In this episode I will be talking about how cookies and other information you provide can impact your web scraping success.

When setting up a web scraping process, many people’s first instinct is to remove as much identifying information as possible in order to be more anonymous. Unfortunately, that actually can make you stand out even more, and cause you to be quickly flagged and blocked by the websites against which you are trying to collect.

Take cookies for example, the best known and easiest to remove identifiers. While they can be used to track visitors, they are often required for the website to function correctly. When a website tries to set a cookie, either in the response header or in JavaScript, that cookie should be accepted and returned to the website.

That is not to say that you should let them hang around forever, and therein lies the art. The key is to keep them around for a moderate number of queries, but only a number that a human might reasonably be expected to do in a single sitting.

Cookies need to be managed in concert with many other identifiers, and changed together between those sessions. The most important identifier after cookies are IP addresses. It is particularly important that these change together. Many websites will actually embed a coded version of the visitor’s IP address in a cookie, and then in every page, check that they still match. If you change IP mid stream while keeping the cookies, the website will flag your activity, and is likely to return an error page or bounce you back to the home page without the data you were looking for.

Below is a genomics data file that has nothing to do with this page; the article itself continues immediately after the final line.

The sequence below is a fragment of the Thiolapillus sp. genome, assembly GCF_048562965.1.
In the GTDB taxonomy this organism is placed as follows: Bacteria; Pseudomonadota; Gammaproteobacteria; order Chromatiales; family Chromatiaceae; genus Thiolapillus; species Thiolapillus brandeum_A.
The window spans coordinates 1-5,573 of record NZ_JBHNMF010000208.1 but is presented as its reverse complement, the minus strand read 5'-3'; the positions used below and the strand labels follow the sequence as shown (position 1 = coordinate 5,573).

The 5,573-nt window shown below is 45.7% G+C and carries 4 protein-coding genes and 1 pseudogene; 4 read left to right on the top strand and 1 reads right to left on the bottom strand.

When switching to a new session, we suggest going back to an appropriate landing page, and working down through the website from there. Some websites will set a cookie on their landing pages. If they don’t see it when a visitor hits a deep page, it is evidence that the hit is from a scraper, and not from a real person who came to the website and navigated to that page.

When you change sessions, it is also a good time to change your browser fingerprint. Browsers and OS versions, supported languages, fonts, and plugins can collectively create an almost unique identifier of your computer. Changing these slightly between sessions reduces the likelihood of being detected and blocked.

Finally, you can get tripped up by the information that you explicitly pass to the target website. Many scraping activities require filling out search fields or other forms. We had one situation where a customer was tripped up because they used the same shipping zip code for every query. That zip became so dominant for the website that they investigated and discovered the scraping activity.

It is important to avoid detection if at all possible because it keeps the target at a lower level of alertness. Once they are aware of scraping activity, they are more likely to take countermeasures, and to look more carefully for future scraping. Staying below the radar from the start will make things much easier in the long run.

For more information about anonymous web scraping tools, best practices, and other Ntrepid products, please visit us on the web at ntrepidcorp.com, and follow us on Facebook, and on Twitter @ntrepidcorp.

You can reach me by email with any questions or suggestions for future topics through my email at lance.cottrell@ntrepidcorp.com.

Thanks for listening.